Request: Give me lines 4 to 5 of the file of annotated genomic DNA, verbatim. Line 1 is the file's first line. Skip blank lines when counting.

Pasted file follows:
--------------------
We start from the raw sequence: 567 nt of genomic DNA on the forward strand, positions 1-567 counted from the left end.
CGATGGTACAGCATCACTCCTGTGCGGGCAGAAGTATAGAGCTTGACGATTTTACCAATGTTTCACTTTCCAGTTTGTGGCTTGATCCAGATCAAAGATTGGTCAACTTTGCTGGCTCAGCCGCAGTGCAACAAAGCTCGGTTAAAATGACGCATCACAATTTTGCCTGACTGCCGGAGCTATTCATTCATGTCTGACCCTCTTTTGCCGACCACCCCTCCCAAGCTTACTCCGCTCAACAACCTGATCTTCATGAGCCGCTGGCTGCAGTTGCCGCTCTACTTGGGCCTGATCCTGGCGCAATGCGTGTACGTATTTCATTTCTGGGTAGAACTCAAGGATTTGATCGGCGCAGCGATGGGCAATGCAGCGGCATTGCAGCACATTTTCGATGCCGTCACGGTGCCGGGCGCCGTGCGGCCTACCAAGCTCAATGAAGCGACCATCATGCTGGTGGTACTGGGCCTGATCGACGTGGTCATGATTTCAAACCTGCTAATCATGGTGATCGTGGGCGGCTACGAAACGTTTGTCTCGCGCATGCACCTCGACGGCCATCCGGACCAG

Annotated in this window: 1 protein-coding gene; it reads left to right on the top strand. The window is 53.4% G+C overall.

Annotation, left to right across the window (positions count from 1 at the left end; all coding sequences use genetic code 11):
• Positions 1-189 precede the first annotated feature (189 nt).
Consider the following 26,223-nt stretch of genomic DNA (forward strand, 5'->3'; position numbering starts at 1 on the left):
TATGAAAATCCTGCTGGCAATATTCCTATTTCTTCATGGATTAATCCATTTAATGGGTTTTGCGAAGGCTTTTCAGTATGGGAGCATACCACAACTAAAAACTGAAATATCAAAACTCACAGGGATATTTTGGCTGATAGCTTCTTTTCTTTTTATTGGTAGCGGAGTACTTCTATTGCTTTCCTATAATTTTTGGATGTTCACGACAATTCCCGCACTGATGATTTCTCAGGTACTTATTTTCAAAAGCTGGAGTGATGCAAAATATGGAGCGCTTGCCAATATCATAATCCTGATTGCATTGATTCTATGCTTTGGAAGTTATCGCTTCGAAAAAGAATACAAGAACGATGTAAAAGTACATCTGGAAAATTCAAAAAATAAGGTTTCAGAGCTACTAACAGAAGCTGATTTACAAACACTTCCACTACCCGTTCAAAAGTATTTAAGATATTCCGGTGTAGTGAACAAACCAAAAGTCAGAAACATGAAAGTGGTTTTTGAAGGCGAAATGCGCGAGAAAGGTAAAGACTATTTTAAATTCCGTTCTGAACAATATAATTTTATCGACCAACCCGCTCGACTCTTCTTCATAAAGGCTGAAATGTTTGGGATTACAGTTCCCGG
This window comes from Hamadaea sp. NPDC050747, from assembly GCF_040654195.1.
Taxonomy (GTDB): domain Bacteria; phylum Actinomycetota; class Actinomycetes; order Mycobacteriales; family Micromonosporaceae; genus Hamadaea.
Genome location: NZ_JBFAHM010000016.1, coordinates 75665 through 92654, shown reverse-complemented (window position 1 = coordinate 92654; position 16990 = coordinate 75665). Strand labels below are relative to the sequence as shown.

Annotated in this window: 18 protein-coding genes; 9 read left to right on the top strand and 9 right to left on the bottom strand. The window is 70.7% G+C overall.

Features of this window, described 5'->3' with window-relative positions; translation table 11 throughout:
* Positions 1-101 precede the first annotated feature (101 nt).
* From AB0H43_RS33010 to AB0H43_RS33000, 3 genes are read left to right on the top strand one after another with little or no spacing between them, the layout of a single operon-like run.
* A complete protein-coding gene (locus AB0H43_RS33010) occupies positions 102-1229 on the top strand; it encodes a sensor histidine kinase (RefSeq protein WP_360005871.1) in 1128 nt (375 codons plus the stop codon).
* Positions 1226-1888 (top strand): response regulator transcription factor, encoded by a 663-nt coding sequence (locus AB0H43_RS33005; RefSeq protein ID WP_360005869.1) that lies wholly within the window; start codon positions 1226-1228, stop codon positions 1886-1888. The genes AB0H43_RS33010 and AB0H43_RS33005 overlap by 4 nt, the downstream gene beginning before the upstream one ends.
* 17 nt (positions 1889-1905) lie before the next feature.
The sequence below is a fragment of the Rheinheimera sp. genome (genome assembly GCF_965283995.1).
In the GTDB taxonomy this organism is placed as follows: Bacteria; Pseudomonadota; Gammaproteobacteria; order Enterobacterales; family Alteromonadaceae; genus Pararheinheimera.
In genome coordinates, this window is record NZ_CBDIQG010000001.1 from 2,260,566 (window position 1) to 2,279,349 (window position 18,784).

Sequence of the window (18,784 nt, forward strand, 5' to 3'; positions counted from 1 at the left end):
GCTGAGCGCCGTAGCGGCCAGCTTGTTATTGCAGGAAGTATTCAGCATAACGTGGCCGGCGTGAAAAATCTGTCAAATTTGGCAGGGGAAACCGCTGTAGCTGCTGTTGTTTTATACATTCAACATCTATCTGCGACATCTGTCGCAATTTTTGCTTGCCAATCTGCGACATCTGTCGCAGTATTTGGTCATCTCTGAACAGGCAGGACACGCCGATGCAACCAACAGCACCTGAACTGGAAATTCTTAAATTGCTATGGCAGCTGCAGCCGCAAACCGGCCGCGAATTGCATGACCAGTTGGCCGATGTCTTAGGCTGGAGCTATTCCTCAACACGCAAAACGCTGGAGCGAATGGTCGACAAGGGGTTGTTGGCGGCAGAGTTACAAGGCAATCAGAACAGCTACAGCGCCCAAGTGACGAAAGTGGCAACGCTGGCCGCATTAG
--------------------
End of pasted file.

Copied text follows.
Annotation, left to right across the window (positions count from 1 at the left end; all coding sequences use genetic code 11):
• Positions 1-189 precede the first annotated feature (189 nt).